San Francisco Public Works employees are The City’s front line for clean streets, but that also means they’re shoulder to shoulder with the homeless people who live there.
These street cleanings sometimes rise to the level of what homeless advocates call a “sweep,” when tents and other property of homeless people are discarded en masse, often in trash compactors.
Sometimes, those items are taken when owners are not nearby during everyday cleanings.
But not everything taken from an encampment is destroyed. At Public Works’ maintenance yard on Cesar Chavez Street, some items identified as “valuables” are held in the hopes that one day they’ll be claimed.
Policies around these claims are the subject of the Examiner’s On Guard column Wednesday, for the SF Homeless Project. But we also wanted to detail what we found at the maintenance yard, courtesy of a tour from Rachel Gordon, the spokesperson for Public Works.
The maintenance yard itself is far flung in the southeast corner of San Francisco, divided from most homeless encampments by a freeway, or a long walk. It’s accessible by Muni lines like the 10-Townsend, 19-Polk and 9-San Bruno.
Gordon lead On Guard through the maintenance yard. We walked by vehicles stored for Public Works and SFMTA, among other agencies.
Eventually we reached a nondescript “shack” with chain link fence walls, topped with a curved tin roof. At about 20 feet wide and 30 feet deep, it was smaller than expected. The room held 30 days worth of items in a space about the size of Muni bus.
Save for a small wooden desk, an accompanying chair and a heater, everything here once belonged to someone living on the streets.
A beat-up moped lay by one side of the shack, which had clearly seen better days. Two bicycles, one orange and another pink, sat next to each other by the desk.
Bags were everywhere. Trash bags, clear plastic bags, and even one old tent. Each group of items was “tagged” with identifying info of where and when it was found.
The San Francisco Examiner has two ways for you to see the Public Works maintenance yard, and the “swept” homeless items, in virtual reality.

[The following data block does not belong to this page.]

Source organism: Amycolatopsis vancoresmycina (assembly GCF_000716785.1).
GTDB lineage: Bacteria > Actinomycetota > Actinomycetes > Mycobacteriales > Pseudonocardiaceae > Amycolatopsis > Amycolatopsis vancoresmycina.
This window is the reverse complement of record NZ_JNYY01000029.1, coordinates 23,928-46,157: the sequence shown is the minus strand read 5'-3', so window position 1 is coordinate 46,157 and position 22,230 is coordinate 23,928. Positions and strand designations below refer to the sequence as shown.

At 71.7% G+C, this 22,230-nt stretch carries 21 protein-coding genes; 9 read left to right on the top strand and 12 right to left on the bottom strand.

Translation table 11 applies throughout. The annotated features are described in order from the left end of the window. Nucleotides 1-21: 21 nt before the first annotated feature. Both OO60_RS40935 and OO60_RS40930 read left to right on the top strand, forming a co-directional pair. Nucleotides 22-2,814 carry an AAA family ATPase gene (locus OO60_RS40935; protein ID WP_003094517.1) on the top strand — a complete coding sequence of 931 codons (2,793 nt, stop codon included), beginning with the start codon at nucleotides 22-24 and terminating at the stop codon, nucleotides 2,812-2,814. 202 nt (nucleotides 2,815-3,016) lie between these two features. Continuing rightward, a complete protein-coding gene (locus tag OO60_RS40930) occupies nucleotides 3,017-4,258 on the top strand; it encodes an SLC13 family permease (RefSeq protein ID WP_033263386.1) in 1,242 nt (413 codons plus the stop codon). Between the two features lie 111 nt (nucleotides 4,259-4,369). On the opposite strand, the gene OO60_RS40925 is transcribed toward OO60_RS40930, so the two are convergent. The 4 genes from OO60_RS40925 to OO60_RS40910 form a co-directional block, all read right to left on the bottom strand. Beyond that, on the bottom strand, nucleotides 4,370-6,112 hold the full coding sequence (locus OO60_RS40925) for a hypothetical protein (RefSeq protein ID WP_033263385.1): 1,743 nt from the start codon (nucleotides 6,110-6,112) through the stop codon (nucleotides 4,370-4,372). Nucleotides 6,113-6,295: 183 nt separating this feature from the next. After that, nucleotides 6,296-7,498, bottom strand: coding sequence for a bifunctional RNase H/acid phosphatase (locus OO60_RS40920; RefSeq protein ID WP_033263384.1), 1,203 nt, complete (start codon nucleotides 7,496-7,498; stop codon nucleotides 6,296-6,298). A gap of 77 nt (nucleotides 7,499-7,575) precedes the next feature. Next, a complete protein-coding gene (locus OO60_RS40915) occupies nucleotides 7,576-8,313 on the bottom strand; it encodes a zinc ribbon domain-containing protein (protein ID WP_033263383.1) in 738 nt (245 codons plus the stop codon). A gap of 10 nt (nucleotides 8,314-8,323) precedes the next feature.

For those on mobile or a computer, check out our 360 degree Facebook photo here.
For those with a Google Cardboard device, download this 3D Google Cardboard photo to your phone and experience it for yourself.
A shiny metallic suitcase was plastered with a glittering Hello Kitty sticker. A shopping cart held onions of varying colors. A baseball cap read “USA” in red, white and blue letters. Inside a bike helmet was a Johnson & Johnson bottle of baby oil.
Some items were more exotic – like an electrical generator, sitting inside a cardboard box with a lightning bolt symbol across it. And I wondered what’s in that cardboard package bound for Antioch.
Near the back of the shack sat three simple, black wheelchairs. A tag on one read, “No. 041 – 25 Essex. 1 wheelchair, 05/21/16. SFPD #52, male was taken to hospital. Lots of blood.”
More rare were items which speak to a person’s life, like the art supplies kept in a small plastic box. What sketches did someone plan with the pencils, markers, and small artist’s knife?
John Reilly is special programs manager at Public Works, a title he’s held for two months. The shack is under his purview. He said the number of people trying to claim items “varies.”
“We could get 10 calls a day, we could get two calls a day,” Reilly said.
When the items are in the shack for 30 days, they’re moved to long-term storage, and most are eventually destroyed.
Read more about the legal tussle over homeless people’s stuff, including a perspective from a man who lives on Division Street named Neil Taylor, in today’s On Guard column.